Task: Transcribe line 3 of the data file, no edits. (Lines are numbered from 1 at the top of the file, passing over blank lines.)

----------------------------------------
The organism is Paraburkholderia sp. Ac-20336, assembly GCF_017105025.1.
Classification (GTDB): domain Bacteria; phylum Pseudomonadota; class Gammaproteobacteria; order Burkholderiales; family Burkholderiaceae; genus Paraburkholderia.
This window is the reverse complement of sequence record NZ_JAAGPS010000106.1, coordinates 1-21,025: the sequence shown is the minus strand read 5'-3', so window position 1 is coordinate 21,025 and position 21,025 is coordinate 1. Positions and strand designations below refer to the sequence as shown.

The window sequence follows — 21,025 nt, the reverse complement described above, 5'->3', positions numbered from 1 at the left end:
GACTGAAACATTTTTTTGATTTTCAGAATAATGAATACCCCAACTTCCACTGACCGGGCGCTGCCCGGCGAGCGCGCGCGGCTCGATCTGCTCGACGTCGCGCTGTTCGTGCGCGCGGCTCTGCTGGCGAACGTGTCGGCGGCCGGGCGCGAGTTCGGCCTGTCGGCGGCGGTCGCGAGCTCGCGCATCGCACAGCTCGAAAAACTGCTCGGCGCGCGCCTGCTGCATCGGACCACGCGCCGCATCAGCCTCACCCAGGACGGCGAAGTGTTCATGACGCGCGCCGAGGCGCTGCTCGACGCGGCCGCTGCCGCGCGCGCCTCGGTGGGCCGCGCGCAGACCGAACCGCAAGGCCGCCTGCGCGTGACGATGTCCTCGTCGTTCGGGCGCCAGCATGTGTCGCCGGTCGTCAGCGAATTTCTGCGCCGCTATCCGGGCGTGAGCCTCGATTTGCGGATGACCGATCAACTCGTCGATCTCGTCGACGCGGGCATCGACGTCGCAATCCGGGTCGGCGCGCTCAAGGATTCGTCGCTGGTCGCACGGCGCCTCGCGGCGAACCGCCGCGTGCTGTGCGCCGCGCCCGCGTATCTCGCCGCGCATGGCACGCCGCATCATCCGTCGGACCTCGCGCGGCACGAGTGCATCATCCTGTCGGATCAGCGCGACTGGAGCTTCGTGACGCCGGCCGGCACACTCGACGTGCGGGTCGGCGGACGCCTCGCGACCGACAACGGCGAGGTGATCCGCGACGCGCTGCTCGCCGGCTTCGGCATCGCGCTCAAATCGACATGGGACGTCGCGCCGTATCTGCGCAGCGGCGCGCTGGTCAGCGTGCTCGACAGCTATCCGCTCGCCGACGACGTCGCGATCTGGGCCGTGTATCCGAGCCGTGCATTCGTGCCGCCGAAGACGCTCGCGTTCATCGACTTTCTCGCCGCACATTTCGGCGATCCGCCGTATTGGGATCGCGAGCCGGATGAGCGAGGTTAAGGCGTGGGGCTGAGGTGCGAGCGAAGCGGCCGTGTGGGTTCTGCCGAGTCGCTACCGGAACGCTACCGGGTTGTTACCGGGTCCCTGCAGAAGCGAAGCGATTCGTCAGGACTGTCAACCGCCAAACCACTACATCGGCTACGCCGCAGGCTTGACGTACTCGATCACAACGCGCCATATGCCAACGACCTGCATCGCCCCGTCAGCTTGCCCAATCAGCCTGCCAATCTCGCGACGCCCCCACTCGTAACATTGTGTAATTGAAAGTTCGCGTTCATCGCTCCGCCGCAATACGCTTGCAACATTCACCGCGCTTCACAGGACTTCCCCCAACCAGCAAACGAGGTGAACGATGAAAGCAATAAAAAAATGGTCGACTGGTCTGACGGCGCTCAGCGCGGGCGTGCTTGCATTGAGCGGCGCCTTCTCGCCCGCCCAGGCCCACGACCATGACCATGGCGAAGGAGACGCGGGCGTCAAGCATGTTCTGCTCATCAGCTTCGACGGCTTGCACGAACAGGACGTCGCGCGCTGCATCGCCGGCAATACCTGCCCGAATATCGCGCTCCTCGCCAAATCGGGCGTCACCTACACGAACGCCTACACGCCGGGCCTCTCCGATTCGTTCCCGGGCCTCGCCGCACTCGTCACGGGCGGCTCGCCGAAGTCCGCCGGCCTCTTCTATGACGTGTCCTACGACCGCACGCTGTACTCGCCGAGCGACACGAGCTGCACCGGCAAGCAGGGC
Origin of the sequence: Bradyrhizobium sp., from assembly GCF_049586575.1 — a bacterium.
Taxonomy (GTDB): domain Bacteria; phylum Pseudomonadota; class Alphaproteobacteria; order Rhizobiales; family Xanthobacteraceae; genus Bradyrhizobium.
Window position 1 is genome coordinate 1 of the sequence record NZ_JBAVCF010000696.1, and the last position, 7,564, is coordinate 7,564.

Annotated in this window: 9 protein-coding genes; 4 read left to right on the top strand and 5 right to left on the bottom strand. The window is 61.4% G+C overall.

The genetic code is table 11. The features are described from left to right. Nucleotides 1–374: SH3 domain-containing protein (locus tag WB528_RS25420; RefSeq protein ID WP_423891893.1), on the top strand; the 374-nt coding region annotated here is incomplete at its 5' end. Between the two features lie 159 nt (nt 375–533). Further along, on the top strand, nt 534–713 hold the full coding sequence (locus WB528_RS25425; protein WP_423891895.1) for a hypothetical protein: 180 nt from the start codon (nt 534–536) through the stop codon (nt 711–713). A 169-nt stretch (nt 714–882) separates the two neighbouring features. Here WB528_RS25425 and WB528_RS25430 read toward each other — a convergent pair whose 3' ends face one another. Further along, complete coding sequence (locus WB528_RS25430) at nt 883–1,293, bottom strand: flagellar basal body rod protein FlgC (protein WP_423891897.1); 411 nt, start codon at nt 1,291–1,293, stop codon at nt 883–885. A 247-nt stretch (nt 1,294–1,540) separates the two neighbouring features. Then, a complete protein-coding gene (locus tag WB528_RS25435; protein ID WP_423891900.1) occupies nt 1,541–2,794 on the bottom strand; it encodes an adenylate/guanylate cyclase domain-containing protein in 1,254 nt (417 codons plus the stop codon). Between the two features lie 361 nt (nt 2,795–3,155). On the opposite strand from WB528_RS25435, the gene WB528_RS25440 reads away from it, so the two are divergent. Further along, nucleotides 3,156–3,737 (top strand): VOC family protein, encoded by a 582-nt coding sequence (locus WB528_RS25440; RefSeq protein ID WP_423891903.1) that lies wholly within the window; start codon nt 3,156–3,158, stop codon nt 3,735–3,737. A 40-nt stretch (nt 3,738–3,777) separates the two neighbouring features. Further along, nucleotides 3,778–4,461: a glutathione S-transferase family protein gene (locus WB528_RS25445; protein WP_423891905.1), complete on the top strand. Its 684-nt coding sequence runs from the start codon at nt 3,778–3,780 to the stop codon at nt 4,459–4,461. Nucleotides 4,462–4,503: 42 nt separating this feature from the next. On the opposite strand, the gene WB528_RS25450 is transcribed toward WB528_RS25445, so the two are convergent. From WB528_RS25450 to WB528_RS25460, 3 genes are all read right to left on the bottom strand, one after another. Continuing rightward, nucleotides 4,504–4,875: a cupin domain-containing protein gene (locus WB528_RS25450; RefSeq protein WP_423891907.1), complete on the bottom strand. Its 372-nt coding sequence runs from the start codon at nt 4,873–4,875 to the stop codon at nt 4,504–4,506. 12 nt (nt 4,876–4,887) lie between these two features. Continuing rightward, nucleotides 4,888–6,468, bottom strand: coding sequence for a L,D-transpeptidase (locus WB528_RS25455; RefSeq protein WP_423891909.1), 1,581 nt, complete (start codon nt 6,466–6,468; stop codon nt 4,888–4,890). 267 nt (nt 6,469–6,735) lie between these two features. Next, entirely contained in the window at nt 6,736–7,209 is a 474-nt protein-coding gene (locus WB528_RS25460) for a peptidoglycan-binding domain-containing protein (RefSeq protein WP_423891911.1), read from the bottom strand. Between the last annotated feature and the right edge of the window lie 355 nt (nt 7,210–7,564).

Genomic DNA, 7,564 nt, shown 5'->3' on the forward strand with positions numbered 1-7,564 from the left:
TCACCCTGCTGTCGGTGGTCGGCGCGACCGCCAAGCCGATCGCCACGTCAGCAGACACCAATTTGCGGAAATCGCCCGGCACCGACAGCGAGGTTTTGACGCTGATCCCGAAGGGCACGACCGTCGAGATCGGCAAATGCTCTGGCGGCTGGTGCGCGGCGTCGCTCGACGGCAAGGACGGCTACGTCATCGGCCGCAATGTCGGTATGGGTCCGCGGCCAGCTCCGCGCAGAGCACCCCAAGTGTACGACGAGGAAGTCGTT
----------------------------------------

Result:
This window is the reverse complement of sequence record NZ_JAAGPS010000106.1, coordinates 1-21,025: the sequence shown is the minus strand read 5'-3', so window position 1 is coordinate 21,025 and position 21,025 is coordinate 1. Positions and strand designations below refer to the sequence as shown.